As well as the work on bisphenol A, three other reports were published in 2013 by ANSES: a review of potential alternatives to bisphenol A, an assessment of the hazards of other compounds of the class of bisphenols, and an initial report on the uncertainties surrounding endocrine disruptors.
Since 2014, in the framework of this formal request, twelve substances likely to be found in mixtures for use by the general public (varnishes, glues, paints, etc.) have been assessed by ANSES: o-phenylphenol (OPP), toluene, n-hexane, cis-1(3-chloroallyl)-3,5,7-triaza-1-azonia adamantane chloride (cis-CTAC), methyl-tert-butyl-ether (MTBE), 4-chloro-3-methylphenol or chlorocresol, 4-nitrophenol, 4-tert-octylphenol, DEGME (or 3-methoxy ethoxy ethanol), 4-tert-butylphenol 4), 4-nonylphenol, and chloroacetamide.
Perfluorinated compounds and phthalates have also been the subject of expert appraisal work published by the Agency, particularly on the effects and uses of these substances, the sources of exposure, and the contamination of different environments. These studies served as the basis for ranking the substances in the framework of the National Endocrine Disruptor Strategy. Work of the same kind on brominated compounds is expected to be published in 2017.
The role of ANSES in the framework of the National Endocrine Disruptor Strategy
Under the National Endocrine Disruptor Strategy (SNPE), adopted in 2014, ANSES was entrusted with assessing at least five substances a year over three years. When certain substances submitted to the Agency for appraisal are suspected of having endocrine-disrupting effects and/or posing a risk to health or the environment, ANSES is asked to propose appropriate risk management measures in the framework of the European regulations (REACh, biocides, plant protection products or any other appropriate regulation). They may for example be subject to inclusion on the list of candidate substances of very high concern established by the European Chemicals Agency (ECHA) under the REACh regulation, which may lead to restrictions on use in some industrial production sectors.
In 2014, ANSES conducted an expert appraisal on five substances in the framework of the SNPE. It came to the conclusion that MTBE, DEHTP and DINCH, which were tested in many studies, do not display any endocrine-disrupting nature. For the last substance, uncertainty nevertheless persists as to possible thyroid effects on the neurocognitive development of newborn or premature babies. For BHA and methylparaben, additional studies are recommended in the context of REACh.
Similarly, in 2015, ANSES conducted an analysis of seven substances: ATBC (acetyl-tributyl-citrate), TBC (tributyl citrate), BHT (butylated hydroxytoluene), terephthalic acid, methyl-salicylate, amitrole and iprodione.
In 2016 seven substances were added to the Agency's work programme: TMBPF, homosalate, triclocarban, RDP, tin sulphate, dicyclopentadiene and chlortoluron. In addition, following a formal request from the Ministry of the Environment, in 2016 the Agency submitted a dossier to the European Chemicals Agency (ECHA) in the framework of the REACh regulation with the intention of requesting a restriction on use of bisphenol A as a substance of very high concern due to its toxicity to reproduction (2016), and its endocrine-disrupting activity (2017).
Identification of criteria defining "endocrine disruptors"
European legislation required the European Commission to regulate endocrine-disrupting chemicals before the end of December 2013 (in the biocides and plant protection products regulations). The successive proposals for criteria defining "endocrine disruptors" presented by the European Commission since June 2016 have so far been rejected by the Member States. In July 2016, ANSES published an opinion on the proposal for criteria for identifying endocrine disruptors, in response to a request from the Ministry of the Environment.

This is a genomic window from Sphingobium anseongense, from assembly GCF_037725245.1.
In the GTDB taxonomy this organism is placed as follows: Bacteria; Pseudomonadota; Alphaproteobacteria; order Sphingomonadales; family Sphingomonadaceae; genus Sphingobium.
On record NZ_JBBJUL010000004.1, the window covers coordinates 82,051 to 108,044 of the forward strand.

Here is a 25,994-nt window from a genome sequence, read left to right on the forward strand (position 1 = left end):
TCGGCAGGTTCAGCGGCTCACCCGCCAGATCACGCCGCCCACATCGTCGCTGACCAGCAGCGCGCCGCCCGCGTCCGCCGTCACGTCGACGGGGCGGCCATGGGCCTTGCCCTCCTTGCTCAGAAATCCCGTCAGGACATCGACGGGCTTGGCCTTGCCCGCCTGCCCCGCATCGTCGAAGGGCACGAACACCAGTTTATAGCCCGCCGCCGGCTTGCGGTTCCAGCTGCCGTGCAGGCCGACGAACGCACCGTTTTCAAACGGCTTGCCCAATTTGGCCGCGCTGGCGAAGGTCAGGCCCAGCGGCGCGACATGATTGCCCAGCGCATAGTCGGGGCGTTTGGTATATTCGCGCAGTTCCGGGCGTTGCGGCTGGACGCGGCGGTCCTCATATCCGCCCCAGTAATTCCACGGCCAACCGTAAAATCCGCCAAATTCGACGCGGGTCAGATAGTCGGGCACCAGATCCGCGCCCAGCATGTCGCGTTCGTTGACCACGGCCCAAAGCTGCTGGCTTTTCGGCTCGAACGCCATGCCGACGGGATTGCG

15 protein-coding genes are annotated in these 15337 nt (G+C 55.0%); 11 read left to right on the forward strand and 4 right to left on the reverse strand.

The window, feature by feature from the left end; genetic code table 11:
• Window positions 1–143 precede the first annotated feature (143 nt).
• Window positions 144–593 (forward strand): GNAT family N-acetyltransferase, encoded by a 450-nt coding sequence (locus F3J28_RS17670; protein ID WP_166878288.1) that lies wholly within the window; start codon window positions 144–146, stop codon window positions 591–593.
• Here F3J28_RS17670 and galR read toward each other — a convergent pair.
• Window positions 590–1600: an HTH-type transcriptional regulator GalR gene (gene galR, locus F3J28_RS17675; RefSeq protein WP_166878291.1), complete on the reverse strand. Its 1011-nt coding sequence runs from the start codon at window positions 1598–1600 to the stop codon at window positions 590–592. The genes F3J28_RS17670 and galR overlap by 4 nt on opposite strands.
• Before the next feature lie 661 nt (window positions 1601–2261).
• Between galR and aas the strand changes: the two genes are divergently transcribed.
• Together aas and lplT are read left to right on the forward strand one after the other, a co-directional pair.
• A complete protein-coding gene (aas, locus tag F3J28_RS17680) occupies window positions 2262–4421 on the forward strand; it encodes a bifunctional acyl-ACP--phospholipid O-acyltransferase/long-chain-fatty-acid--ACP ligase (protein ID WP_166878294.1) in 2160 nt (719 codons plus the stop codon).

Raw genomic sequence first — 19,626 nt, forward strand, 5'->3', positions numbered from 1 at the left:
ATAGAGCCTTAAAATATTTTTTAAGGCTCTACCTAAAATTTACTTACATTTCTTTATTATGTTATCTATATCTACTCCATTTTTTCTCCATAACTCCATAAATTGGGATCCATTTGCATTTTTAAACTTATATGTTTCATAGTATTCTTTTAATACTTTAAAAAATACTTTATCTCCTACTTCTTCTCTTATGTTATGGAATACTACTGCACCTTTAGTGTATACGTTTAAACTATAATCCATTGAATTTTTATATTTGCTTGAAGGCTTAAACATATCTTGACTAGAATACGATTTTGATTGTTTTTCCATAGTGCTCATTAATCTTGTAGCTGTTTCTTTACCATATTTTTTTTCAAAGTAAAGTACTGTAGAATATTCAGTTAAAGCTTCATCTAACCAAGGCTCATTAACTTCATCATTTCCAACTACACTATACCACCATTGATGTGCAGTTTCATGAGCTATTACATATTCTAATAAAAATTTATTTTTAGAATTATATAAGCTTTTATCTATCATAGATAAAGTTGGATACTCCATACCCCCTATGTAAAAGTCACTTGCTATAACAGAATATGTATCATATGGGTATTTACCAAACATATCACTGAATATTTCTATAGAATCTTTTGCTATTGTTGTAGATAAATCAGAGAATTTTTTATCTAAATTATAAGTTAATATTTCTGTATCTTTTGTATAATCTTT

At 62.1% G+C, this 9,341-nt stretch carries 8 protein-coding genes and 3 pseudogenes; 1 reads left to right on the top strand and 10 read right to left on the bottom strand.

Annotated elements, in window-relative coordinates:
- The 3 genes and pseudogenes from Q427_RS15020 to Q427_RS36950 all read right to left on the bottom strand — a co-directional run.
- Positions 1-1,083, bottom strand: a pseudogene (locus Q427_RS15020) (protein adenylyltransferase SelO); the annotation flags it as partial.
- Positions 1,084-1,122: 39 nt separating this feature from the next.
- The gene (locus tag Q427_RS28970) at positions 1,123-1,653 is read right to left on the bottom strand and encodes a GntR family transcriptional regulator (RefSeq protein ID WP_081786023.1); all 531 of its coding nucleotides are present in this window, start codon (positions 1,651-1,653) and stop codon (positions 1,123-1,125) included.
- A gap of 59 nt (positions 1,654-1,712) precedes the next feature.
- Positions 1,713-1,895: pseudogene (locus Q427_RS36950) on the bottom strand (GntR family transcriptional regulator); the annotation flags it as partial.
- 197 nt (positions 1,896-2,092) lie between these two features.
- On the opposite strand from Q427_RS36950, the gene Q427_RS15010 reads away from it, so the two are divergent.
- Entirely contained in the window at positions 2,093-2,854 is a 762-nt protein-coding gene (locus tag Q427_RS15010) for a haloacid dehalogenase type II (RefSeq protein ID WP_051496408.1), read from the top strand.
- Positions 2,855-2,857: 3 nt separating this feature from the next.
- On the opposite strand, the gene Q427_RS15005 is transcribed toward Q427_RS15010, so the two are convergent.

In its conclusions, the Agency recommends retaining the definition and criteria for identifying endocrine disruptors from Option 3 of the European Commission's 2014 roadmap, which enables endocrine disruptors to be distinguished into three categories: "known", "presumed" and "suspected". In addition, the Agency advocates that classification of endocrine disruptors be performed by a single European body, to avoid any risk of divergence of classification for a given substance.
The Agency's other work on endocrine disruptors
In 2015, the Agency published the results of an expert appraisal requested by the DGCCRF in 2011, whose aim was to assess the potential health and environmental effects of flame retardants used in upholstered furniture. For each of the 22 substances identified by the Agency among those most widely used, the available data were insufficient to rule out potential toxicity to health and/or effects on the environment.
In 2016, the Agency published its expert appraisal work in response to a formal request relating to the presence of phthalates or substitute substances in flexible plastic toys and childcare articles that can be put in the mouth by children under three years of age. The work did not identify a risk to children's health for four of the substances studied that are phthalate substitutes (DINCH, DEHTP, ATBC and TXIB). The Agency nevertheless recommended that a risk assessment be systematically carried out for any new substance found in the composition of the plastics used in toys and equipment intended for children, before they can be placed on the market.
In 2016, ANSES also published a report on dealing with uncertainty in the process of assessing the health risks of chemical substances, offering an insight into how uncertainty is characterised and taken into account in health risk assessment. This work is the result of methodological developments implemented by the Agency over the past few years to better describe the uncertainties and strengthen the weight of evidence in health risk assessment; they are based on the expert appraisal work on endocrine disruptors.
Other studies have been produced by the Agency in connection with the issue of endocrine disruptors:
- Collection and analysis of data on the presence of pesticide residues in environmental media by the Pesticide Residues Observatory.
- Total diet studies and in particular the one on the infant population (iTDS) published in 2016: dietary exposure of children under three years of age to substances of interest, some of which may have an endocrine-disrupting action.
- Study of the presence of compounds in water resources and in drinking water by ANSES’s Nancy Laboratory for Hydrology.
French National Research Programme for Environmental and Occupational Health (PNR EST) which, over the past ten years, has helped strengthen the acquisition and development of knowledge, mainly on the hazards, potential exposure and the associated diseases. Endocrine disruptors are one of the priorities of the PNR EST's calls for research projects, in synergy with the French National Programme for Research on Endocrine Disruptors (PNRPE).